Several months ago I was searching for resources on how to write a decent – “good” – Alternative Description, also known as an “ALT description.” The use of the ALT description has been around for a number of years and is one of the most important coding adaptations needed to make a digital document accessible to people with disabilities. While this type of coding evolved out of the HTML world, it is important to remember that alternative descriptions should be used for images in all digital documents including word processed, PDF or desk top published documents.
Fortunately, the use of the ALT description has gotten wide notice. I’d like to say that it has become well known (and well implemented), but sadly most digital documents are still prepared and published without the inclusion of any alternative descriptions for images.
You probably already know the definition and purpose of the ALT description: it is underlying code added to images that have been inserted into a digital document. The code is used by assistive technologies called screen readers to provide users who are blind or have visual impairments with a textual description of the inserted image.
For years, the debate of “when to use the ALT description” and “when to use the Null ALT” (i.e., ATL=”” in HTML) has been discussed within the accessibility community. My own personal – and completely unscientific – research revealed that there has been no universal agreement on this debate. My observations among screen reader users has been that those users who had become disabled later in life, or who still had some limited vision, preferred that every and all image have an extensive and detailed alternative description. On the other hand, those born blind seemed to me to care less about the “pretty pictures” – as one friend called them – except in situations where the image was a “text graphic” and contained information needed by the user.
For years, I have operated with the philosophy that states “less is best.” I have determined that nearly all of the images added to digital documents are in fact “pretty pictures” and that since they do not provide any important meaning to the document, it is best to use the Null ALT. It should be noted that an equivalent method for adding a Null ALT to digital documents, other than HTML/XHTML documents, does not exist. For word processed, PDFs and the like, you will still need to add some text to create any alternative description. See my series of articles about accessible documents.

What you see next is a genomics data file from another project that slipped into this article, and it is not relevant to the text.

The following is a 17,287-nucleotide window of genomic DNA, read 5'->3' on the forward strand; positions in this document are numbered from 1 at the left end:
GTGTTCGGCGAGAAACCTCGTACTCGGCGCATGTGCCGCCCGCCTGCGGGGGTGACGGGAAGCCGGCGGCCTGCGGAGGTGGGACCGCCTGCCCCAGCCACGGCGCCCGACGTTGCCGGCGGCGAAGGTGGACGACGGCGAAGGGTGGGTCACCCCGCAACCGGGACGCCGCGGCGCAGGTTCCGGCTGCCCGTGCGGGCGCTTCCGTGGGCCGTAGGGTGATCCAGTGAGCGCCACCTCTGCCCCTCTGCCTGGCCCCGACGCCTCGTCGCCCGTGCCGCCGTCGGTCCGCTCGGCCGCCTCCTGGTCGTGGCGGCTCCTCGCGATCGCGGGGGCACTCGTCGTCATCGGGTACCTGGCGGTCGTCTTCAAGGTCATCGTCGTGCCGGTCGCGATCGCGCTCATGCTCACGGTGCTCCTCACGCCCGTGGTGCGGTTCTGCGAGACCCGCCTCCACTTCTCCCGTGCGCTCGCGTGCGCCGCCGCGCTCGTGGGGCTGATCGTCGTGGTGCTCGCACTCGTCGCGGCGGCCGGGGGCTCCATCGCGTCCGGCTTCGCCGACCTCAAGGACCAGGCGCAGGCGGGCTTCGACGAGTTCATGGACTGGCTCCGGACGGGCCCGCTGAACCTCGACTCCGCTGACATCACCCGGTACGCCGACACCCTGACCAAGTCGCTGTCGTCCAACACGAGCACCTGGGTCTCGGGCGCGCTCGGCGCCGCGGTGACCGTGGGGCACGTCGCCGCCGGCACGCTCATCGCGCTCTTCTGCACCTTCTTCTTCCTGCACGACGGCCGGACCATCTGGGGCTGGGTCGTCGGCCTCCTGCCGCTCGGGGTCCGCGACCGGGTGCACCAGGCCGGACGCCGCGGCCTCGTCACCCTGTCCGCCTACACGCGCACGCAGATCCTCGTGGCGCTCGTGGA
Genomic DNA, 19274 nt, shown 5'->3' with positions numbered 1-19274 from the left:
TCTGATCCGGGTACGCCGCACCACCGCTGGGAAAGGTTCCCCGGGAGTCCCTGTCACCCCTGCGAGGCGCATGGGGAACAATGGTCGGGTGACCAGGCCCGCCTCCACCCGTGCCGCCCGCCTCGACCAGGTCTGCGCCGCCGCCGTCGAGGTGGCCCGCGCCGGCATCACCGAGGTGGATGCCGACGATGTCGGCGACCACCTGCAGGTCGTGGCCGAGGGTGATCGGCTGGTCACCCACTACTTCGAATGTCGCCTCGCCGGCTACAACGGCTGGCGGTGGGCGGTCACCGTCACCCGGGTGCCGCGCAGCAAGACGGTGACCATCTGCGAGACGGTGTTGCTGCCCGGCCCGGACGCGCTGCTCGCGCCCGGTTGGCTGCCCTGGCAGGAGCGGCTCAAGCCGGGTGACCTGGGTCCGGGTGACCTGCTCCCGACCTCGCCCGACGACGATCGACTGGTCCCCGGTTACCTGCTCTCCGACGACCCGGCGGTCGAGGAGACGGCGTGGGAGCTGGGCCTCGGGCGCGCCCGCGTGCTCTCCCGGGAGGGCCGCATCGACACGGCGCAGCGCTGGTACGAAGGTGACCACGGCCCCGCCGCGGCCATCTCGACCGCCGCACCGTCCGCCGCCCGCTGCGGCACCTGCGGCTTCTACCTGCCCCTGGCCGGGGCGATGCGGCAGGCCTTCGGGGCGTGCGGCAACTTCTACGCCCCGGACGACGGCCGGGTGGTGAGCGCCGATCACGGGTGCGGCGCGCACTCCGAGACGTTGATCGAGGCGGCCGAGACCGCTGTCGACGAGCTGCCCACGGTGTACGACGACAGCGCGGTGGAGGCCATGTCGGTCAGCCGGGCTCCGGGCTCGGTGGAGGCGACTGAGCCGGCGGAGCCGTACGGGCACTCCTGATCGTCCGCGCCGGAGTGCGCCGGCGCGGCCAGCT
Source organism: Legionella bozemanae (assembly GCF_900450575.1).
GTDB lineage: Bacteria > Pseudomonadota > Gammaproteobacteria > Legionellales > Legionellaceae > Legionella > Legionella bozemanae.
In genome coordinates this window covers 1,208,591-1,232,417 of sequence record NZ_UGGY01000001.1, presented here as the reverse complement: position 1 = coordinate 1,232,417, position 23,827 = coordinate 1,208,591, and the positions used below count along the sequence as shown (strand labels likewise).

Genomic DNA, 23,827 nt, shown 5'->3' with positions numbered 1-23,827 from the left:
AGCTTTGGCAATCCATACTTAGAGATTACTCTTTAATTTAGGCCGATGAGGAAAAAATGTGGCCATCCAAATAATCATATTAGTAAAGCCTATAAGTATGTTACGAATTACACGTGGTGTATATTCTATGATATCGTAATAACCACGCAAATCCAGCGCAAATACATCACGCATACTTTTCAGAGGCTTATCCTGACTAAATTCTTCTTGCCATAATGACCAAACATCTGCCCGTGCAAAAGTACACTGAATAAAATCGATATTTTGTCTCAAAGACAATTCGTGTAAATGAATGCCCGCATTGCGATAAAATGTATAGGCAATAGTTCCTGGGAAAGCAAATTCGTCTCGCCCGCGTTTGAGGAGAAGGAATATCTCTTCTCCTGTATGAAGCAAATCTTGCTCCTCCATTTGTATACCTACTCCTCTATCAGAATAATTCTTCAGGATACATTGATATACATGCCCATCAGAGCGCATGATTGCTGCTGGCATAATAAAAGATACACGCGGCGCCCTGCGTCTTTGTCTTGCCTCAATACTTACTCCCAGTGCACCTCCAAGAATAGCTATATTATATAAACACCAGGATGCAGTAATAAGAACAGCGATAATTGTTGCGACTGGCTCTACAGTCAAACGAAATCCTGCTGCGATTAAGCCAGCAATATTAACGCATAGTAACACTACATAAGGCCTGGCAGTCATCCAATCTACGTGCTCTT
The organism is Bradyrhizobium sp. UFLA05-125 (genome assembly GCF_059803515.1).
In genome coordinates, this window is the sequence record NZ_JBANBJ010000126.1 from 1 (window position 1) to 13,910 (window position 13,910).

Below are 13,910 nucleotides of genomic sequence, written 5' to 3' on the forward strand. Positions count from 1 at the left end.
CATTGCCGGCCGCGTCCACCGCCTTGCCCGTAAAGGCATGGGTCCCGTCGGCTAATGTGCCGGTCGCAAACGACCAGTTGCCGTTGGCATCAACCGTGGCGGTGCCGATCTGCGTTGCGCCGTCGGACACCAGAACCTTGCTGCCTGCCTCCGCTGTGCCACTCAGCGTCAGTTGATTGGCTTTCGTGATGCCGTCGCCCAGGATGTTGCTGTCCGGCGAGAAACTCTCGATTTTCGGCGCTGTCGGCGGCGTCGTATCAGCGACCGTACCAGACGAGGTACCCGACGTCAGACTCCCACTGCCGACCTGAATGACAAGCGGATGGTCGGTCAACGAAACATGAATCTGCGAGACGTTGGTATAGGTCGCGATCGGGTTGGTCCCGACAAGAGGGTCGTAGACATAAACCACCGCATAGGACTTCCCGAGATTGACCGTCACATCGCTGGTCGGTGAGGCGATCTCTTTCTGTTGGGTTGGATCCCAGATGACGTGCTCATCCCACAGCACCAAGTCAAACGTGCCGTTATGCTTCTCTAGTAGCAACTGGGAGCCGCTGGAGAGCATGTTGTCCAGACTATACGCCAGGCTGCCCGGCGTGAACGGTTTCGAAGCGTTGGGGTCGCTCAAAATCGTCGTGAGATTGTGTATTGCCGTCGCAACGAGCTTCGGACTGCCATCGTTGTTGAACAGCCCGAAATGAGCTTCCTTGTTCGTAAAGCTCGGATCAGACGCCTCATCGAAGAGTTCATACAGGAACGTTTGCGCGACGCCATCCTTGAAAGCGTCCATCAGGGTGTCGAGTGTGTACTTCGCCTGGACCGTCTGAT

My brevity philosophy apparently has some support. A new resource by Australian, Dey Alexander, which takes a similar position as mine, has recently gotten some attention in the accessibility world. Alexander suggests that for purely “decorative” images, and for those “informational” images that repeat information already in the body of the document, the Null ALT is perfectly acceptable. When I was a graduate student, my professors always preached that a well written research document describes everything the person needs to know in the text of the paper and that the charts, graphs and images are only there to support the written content – not the other way around.
At this point I am not ready to discuss the ALT descriptions for completely visual content like graphs and charts. You’ll have to stay tuned for my opinions on that. Suffice it to say that these purely visual elements present a great challenge for people concerned about accessibility and for screen reader users as well.
But getting back to the point of this commentary…I have not (yet) found the definitive explanation for how to write decent/good alternative descriptions. I suspect that any offering in this regard would be something no one could agree upon and result in more cantankerous debate.
A few months ago, fellow accessibility guy, Cliff Tyllick from Texas offered this suggestion on what a good ALT would/should be. Cliff wrote that a good ALT description would be “…a succinct statement of the meaning you expect a sighted person to get from that image.”
Sounds reasonable to me, but I can see the hair-splitters fighting over the word “succinct.”
For a final thought, I’ll turn back to another article by Dey Alexander called “The 5Es of Content Usability” which speaks to the need for Effective, Efficient, Engaging, Error tolerant and Easy to learn writing. I know that “a picture is worth a thousand words,” but maybe it is safe to assume that you should use less than a thousand words in an ALT description for that picture.
Happy New Year.